Fred Patten takes Ryan Omegas Anime Trivia Quizbook test and finds it rises well to the challenge.
Fannish party fluff or a serious reference book? The Anime Trivia Quizbook Episode 1 does not aspire to be any more than the former, but it has enough aspects of the latter that libraries looking for primers on Japanese animation as related to current American popular culture may find this a handy purchase.
Ryan Omega has been active in anime fandom in the Berkeley, California area all during his college days. He began writing these questions as the host of an "Anime Game Show" at the annual Fanime Convention in San Jose each winter. The book reflects this TV game-show format; full of snappy patter and wisecracks. But it is also designed for the full spectrum of fans, from the neophytes to the veterans.
The Quizbook is divided into seventeen categories covering such themes as Boys' Anime, Girls' Anime, Video Games, Romance, Science Fiction & Mecha, Cultural, Gender Confusion, and the like. Each has five sets of five questions of increasing difficulty.
The Japanese animation covered in these questions are generally those movies and TV programs most popular in the American anime fan community during the past five years. This does not mean only anime titles released in America. Fans are notorious for obtaining video copies of new anime directly from Japan and spreading them around to their friends, and for keeping up with the latest news in the untranslated Japanese anime fan magazines. Most of the easy questions are based upon the most popular titles in American TV and video releases. The harder questions are as likely to require a knowledge of the differences between the original Japanese and the American releases of these same programs (such as referring to rice balls as "doughnuts") and to popular new titles in Japan which have not been released in America at all, as to more obscure titles. Or to news from the Japanese fan magazines about the most popular anime artists and voice talent.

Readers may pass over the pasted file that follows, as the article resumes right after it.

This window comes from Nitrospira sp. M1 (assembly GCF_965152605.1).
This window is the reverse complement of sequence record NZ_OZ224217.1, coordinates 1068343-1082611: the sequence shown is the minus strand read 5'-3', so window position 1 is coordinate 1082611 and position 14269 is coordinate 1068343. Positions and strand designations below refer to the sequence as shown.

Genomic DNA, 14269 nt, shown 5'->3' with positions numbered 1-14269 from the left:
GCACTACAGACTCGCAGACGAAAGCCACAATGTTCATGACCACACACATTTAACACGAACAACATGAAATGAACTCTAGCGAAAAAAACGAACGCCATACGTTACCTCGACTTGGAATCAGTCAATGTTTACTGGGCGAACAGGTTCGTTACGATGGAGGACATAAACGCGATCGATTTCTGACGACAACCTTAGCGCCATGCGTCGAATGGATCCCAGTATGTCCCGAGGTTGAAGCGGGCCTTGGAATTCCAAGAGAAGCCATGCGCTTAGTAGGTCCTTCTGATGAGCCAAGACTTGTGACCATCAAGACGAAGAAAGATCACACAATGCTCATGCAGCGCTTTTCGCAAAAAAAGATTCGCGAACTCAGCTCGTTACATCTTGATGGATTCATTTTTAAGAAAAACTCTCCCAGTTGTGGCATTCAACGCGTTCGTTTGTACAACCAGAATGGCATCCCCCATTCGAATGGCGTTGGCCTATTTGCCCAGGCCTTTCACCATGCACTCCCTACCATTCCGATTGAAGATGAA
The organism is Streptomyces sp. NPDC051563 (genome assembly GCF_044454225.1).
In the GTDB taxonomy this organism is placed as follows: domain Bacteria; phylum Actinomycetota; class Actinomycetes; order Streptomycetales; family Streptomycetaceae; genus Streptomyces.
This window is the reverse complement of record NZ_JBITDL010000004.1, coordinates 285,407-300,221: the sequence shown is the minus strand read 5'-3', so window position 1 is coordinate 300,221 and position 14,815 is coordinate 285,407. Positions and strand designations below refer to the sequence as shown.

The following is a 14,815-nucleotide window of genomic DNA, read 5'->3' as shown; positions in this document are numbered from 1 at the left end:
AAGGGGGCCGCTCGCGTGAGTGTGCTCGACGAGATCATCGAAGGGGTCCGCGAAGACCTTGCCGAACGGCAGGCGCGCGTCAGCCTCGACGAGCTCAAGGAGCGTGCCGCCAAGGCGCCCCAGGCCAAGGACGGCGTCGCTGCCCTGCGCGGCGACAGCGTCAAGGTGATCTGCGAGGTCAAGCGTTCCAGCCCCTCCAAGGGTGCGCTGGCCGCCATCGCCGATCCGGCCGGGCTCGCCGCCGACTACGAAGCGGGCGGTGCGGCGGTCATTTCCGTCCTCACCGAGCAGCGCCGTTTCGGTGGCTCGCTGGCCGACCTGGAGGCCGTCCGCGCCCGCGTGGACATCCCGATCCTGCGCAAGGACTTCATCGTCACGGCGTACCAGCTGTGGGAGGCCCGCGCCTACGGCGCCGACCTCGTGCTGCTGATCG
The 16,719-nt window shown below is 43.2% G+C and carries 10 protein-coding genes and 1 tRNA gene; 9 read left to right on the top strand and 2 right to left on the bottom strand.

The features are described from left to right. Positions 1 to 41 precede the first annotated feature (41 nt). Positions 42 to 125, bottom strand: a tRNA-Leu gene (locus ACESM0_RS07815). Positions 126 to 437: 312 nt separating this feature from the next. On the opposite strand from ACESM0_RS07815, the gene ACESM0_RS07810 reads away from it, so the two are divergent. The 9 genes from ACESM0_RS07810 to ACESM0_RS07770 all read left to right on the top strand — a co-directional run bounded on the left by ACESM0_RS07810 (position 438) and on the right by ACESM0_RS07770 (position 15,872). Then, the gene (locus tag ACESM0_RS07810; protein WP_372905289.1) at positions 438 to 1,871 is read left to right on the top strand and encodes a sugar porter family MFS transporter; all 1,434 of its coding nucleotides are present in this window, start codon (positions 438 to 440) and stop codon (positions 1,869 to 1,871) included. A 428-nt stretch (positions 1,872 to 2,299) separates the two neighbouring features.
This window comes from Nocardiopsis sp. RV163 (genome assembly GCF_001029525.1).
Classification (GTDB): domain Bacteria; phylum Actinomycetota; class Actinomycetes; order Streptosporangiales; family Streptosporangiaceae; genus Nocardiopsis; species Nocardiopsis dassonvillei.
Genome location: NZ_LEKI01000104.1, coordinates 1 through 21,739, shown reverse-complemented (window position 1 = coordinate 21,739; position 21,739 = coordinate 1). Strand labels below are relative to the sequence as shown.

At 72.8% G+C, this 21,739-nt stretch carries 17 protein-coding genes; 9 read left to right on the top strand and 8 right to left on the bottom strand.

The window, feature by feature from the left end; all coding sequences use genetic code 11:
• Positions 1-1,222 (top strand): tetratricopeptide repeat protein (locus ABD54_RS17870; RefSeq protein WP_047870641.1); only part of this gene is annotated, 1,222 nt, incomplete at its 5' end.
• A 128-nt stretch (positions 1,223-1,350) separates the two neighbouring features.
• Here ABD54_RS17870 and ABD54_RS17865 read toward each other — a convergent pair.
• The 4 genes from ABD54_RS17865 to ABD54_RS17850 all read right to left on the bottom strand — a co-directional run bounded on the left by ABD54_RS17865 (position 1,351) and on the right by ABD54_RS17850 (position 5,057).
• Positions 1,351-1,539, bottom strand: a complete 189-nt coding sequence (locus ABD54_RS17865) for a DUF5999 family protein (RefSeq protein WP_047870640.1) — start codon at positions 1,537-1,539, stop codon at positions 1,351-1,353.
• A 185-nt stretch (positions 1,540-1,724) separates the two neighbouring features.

Anime has developed a stereotype in America as pandering to adolescent obsessions with sex and violence. Since this trivia quiz is aimed toward those mostly-adolescent fans, some of the questions are a bit risqué or show a fascination with some of the more bizarre (to Americans) aspects of Japanese culture. An example is a question about a popular voice actress, Kikuko Inoue, which identifies her as having told her fans she believes that she was a fish in her past life, and whose roles include Boku no Sexual Harassment, an adult office comedy in which she plays an office employee who is frustrated because all the handsome men are gay and dating each other.
To help make this Quizbook more informative for neophyte fans, Omega has scattered numerous brief explanations of Japanese cultural aspects that are often puzzling. For example: "When biographies of anime characters are made, one of the things that is always mentioned is the character's blood type. Why? Americans could care less that dedicated Street Fighter Ryu has blood type O, but the Japanese use blood types ( ketsueki-gata) to analyze personalities. If you knew nothing about Ryu except his blood type, you would at least know he is inclined to be a determined young man with a strong sense of purpose [...]. This blood-type trait assessment [...], like horoscopes, is used in Japan to determine a person's disposition and personality." (pg. 82)
For anyone with an interest in anime, neophyte or knowledgeable fan, the Quizbook is fun to browse through. For those who want to actually use it to organize party anime trivia contests, there are speed rounds and a rating scale. There is a good title index so all the questions related to any specific title may be easily located. Anyone looking for a basic primer on anime should go first to Dr. Antonia Levi's Samurai from Outer Space: Understanding Japanese Animation (Open Court Publishing Co., 1996), or Gilles Poitras' The Anime Companion: What's Japanese in Japanese Animation? (Stone Bridge Press, 1998), but Anime Trivia Quizbook Episode 1 is a worthwhile additional title.
Anime Trivia Quizbook Episode 1: From Easy to Otaku Obscure, by Ryan Omega. Illustrated. Berkeley, California: Stone Bridge Press, 2000. 176 pages. ISBN: 1-880656-44-2 (trade paperback $14.95).
Remember to search the Animation World Magazine Archives to find more articles on anime and related topics.
Fred Patten has written on anime for fan and professional magazines since the late 1970s.